5. Medical records

Medical identity theft is when someone uses another person's name and information from health records to get medical service or make false insurance claims. Once information is stolen a thief may see a doctor, get prescription drugs or file claims with an insurance provider.

You can't control whether breaches happen at hospitals or medical organizations where your information is on file, but you can control the information you share. When asked to provide personal information (such as your Social Security number or birthdate), find out why it's needed, how it will be kept safe, whether it will be shared and, if so, with whom.

7. Tax fraud

The IRS pays more than $5 billion in fraudulent tax returns. To file a fraudulent online tax return, all criminals need is a name, date of birth and Social Security number. Then they forge a W-2 and e-file with ease, knowing that the IRS doesn't verify returns before paying out refunds. The first time the IRS becomes aware of the problem is when a second return is submitted for the same taxpayer.

Because the IRS operates on a "pay refunds first, ask questions later" model, the sooner you file, the less likely someone else will file in your name before you do. If a criminal does beat you to the punch, the IRS estimates it will take 180 days to resolve your case.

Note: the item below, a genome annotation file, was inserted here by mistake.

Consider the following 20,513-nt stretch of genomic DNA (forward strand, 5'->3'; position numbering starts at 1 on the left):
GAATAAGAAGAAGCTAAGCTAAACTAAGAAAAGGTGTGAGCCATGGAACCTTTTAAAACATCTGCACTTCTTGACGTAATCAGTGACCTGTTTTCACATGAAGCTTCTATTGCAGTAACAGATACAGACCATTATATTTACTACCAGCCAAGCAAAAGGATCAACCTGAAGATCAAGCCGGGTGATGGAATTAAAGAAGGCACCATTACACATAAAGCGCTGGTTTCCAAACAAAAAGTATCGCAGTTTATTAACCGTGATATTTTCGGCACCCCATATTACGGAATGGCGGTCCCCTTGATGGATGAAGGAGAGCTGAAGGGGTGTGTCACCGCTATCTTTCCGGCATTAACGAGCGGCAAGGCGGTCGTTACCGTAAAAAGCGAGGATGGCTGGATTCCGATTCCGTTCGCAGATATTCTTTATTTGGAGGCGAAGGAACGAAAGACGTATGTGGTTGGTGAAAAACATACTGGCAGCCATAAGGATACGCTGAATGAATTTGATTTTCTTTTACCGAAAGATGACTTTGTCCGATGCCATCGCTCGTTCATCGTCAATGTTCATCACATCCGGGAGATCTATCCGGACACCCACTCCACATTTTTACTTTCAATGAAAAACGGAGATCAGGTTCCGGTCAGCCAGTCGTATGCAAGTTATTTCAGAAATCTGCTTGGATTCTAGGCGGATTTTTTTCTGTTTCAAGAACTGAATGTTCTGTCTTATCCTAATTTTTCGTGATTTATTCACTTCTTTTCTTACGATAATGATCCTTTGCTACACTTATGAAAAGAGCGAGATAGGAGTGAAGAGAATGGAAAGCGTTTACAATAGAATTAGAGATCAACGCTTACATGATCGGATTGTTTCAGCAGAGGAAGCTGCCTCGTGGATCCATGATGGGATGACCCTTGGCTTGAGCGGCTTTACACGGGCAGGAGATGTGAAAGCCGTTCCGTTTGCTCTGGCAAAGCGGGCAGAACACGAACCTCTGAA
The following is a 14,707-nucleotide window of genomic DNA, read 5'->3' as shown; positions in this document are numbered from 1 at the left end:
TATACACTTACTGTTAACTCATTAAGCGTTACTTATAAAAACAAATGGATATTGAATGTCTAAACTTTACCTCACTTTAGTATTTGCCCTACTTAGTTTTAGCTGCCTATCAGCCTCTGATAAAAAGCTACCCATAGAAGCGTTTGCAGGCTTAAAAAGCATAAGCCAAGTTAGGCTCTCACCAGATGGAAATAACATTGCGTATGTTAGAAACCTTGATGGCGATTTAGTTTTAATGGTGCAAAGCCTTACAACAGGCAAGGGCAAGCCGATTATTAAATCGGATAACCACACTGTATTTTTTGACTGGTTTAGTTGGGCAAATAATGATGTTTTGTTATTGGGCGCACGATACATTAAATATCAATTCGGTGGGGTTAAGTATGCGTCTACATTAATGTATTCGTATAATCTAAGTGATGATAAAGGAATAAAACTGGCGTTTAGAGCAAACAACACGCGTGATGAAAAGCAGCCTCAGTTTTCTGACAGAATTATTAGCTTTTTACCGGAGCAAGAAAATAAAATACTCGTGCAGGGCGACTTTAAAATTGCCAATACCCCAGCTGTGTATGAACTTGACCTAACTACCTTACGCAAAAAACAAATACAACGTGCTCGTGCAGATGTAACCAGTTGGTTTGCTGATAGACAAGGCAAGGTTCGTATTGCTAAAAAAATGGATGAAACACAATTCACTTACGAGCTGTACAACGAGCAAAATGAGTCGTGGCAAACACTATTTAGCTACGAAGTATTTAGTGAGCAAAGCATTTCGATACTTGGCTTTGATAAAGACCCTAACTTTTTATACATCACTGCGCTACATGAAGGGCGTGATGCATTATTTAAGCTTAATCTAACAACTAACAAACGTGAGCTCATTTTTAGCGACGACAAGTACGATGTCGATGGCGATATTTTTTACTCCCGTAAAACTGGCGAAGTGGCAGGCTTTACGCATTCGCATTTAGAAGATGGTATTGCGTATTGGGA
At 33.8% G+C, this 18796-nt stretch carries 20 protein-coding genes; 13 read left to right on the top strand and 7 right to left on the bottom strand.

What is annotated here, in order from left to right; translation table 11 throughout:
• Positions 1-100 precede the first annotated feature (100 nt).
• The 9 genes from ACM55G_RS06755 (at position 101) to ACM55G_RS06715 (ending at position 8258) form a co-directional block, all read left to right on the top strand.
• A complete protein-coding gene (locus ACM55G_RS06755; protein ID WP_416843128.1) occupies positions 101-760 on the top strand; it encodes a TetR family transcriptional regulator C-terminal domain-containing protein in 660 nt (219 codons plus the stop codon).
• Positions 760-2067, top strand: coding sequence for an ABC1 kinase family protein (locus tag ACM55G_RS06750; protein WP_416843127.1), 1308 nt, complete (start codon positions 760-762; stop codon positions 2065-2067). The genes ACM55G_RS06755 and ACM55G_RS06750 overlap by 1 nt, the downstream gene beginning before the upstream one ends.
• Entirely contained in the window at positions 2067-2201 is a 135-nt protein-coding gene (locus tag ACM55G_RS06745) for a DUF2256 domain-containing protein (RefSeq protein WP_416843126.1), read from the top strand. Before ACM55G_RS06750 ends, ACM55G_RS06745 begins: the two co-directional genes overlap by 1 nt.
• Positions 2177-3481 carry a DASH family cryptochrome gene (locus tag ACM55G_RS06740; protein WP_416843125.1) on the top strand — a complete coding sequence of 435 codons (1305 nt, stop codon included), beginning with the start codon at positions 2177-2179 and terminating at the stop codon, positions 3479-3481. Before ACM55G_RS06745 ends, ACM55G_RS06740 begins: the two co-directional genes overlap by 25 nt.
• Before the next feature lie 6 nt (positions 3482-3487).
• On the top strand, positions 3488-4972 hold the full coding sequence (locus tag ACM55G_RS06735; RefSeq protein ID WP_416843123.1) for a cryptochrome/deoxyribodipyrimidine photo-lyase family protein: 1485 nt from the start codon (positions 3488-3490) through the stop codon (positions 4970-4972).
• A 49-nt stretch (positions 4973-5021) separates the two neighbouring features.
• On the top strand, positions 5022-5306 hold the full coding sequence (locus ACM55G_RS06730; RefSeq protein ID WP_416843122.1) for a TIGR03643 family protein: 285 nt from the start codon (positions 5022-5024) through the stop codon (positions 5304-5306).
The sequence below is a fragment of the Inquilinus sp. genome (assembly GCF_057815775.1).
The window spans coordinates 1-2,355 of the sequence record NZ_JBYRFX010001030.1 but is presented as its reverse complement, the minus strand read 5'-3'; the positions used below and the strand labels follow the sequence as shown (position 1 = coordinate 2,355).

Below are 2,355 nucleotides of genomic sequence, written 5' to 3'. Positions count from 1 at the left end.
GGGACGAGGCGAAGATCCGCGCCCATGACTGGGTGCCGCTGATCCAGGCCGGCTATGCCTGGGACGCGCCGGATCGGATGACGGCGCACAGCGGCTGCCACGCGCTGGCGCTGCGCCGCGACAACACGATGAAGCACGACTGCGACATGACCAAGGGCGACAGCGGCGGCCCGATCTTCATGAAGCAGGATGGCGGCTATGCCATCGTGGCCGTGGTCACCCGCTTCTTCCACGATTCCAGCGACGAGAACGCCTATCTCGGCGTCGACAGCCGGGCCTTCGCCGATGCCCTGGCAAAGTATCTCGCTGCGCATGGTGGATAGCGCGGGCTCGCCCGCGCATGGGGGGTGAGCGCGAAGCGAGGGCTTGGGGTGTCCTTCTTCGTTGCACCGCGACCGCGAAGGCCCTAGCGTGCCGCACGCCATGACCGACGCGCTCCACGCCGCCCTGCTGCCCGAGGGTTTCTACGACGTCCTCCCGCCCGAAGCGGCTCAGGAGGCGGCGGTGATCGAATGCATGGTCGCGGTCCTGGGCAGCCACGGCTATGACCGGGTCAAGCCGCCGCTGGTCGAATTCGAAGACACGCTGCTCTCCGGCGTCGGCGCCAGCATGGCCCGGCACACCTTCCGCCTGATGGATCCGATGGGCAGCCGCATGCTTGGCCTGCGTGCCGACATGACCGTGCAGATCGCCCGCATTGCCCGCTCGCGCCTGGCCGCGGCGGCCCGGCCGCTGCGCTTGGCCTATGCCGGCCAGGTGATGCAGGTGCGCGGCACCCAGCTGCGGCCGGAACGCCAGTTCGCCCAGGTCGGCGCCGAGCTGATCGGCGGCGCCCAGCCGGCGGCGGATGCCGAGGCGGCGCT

6. Data breaches

According to security experts, nearly every company is vulnerable to breaches, and 97% of companies are actually having their systems hacked into. Cybercriminals are getting more sophisticated about how they hack into systems, meaning that it often takes companies months before they realize your data was stolen.

This means that by the time you find out about the breach, your information could have been circulating for weeks or months on underground sites. The best defense you have against data breaches is a credit monitoring and Internet surveillance program that constantly scans underground sites and will let you know if your information shows up there.